>


--
Tim Fox

Vert.x - effortless polyglot asynchronous application development
http://vertx.io
twitter:@timfox
9cd3a5dcf7413cb13ba60bf8d520ea9b?d=identicon&s=25 Tim Fox (Guest)
on 2012-04-19 13:09
(Received via mailing list)
Also... with Jackson creating an JsonFactory/ObjectMapper is an
expensive operation - they should be created once and reused between
iterations.

I also recommend using the method:

String str = mapper.writeValueAsString(obj);

to write the object as a string in one operation

On 19/04/12 11:36, Christian MICHON wrote:
>>
> code1: json-1.5.3-java
>    0.019000   0.000000   0.019000 (  0.019000)
> class Hash
> require 'benchmark'
>
> Feeling puzzled then by the original report and the latest inputs on jackson...
>


--
Tim Fox

Vert.x - effortless polyglot asynchronous application development
http://vertx.io
twitter:@timfox
2c0c4cf3ccc8da22f7c3b9586ce1cd70?d=identicon&s=25 Christian MICHON (Guest)
on 2012-04-19 13:22
(Received via mailing list)
On Thu, Apr 19, 2012 at 1:06 PM, Tim Fox <timvolpe@gmail.com> wrote:
> Also... with Jackson creating an JsonFactory/ObjectMapper is an expensive
> operation - they should be created once and reused between iterations.
>
> I also recommend using the method:
>
> String str = mapper.writeValueAsString(obj);
>
> to write the object as a string in one operation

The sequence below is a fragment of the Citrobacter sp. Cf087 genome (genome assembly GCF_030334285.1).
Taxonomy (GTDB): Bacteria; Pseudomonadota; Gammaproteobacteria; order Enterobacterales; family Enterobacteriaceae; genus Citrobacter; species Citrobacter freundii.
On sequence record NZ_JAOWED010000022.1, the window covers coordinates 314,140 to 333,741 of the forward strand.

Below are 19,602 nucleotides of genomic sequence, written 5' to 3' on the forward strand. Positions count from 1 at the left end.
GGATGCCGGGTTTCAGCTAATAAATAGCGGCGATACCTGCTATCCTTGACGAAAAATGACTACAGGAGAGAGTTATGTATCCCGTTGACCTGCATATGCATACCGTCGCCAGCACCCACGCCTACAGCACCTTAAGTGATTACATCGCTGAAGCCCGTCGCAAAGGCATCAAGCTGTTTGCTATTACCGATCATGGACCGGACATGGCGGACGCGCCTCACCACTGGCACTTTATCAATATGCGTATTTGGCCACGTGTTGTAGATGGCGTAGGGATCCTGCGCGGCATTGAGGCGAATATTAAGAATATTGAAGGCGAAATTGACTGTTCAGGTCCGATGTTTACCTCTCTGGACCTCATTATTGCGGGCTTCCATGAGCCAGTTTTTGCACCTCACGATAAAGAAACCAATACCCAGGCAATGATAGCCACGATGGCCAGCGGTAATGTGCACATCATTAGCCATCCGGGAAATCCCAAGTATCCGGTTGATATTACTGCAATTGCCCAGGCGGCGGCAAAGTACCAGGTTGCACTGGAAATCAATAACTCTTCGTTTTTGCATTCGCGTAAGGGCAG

>

Thanks Tim. I'll try these...

--
Christian
2c0c4cf3ccc8da22f7c3b9586ce1cd70?d=identicon&s=25 Christian MICHON (Guest)
on 2012-04-19 13:33
(Received via mailing list)
On Thu, Apr 19, 2012 at 1:18 PM, Christian MICHON
<christian.michon@gmail.com> wrote:
>
> Thanks Tim. I'll try these...
>

Good. Now the 2nd snippet looks like this:

a = {"name"=>{"first"=>"Joe", "last"=>"Sixpack"}, "gender"=>"MALE",
"verified"=>false, "userImage"=>"Rm9vYmFyIQ=="}
require 'java'
$mapper = org.codehaus.jackson.map.ObjectMapper.new # ugly I know...
class Hash
  def to_json
    $mapper.writeValueAsString self
  end
end
require 'benchmark'
Benchmark.bm do |x|
  x.report { 1000.times { a.to_json } }
end

I then increased to 10,000,000 for both snippets to have a decent
comparison:

c:\jruby>jruby -b json1.rb (json 1.5.3 java)
      user     system      total        real
 23.013000   0.000000  23.013000 ( 23.013000)
Runtime: 23433 ms

c:\jruby>jruby -b json2.rb (jackson)
      user     system      total        real
 65.795000   0.000000  65.795000 ( 65.795000)
Runtime: 66123 ms

json 1.5.3 java is still faster... Seen on jruby 1.6.7
(ruby-1.8.7-p357) (2012-02-22 3e82bc8) (Java HotSpot(TM) Client VM
1.6.0_31) [Windows 7-x86-java]

--
Christian
8c6a913c20ee6f2001ce85198b887bac?d=identicon&s=25 David Barri (golly)
on 2012-04-23 03:07
Hmm I think this forum's email notification is broken.
Anyhoo, wow thanks for all the information guys!

Charlie's explanations made a lot of sense, and the JrJackson lib. WOW!
It's ridiculously fast! This thing is good! I sent a pull request to
multi_json. Wish I'd known about it before I did that benchmarking
blogpost. Glad I know now though :)

Looking forward to JRuby 1.7.0 btw :D
What a solid product!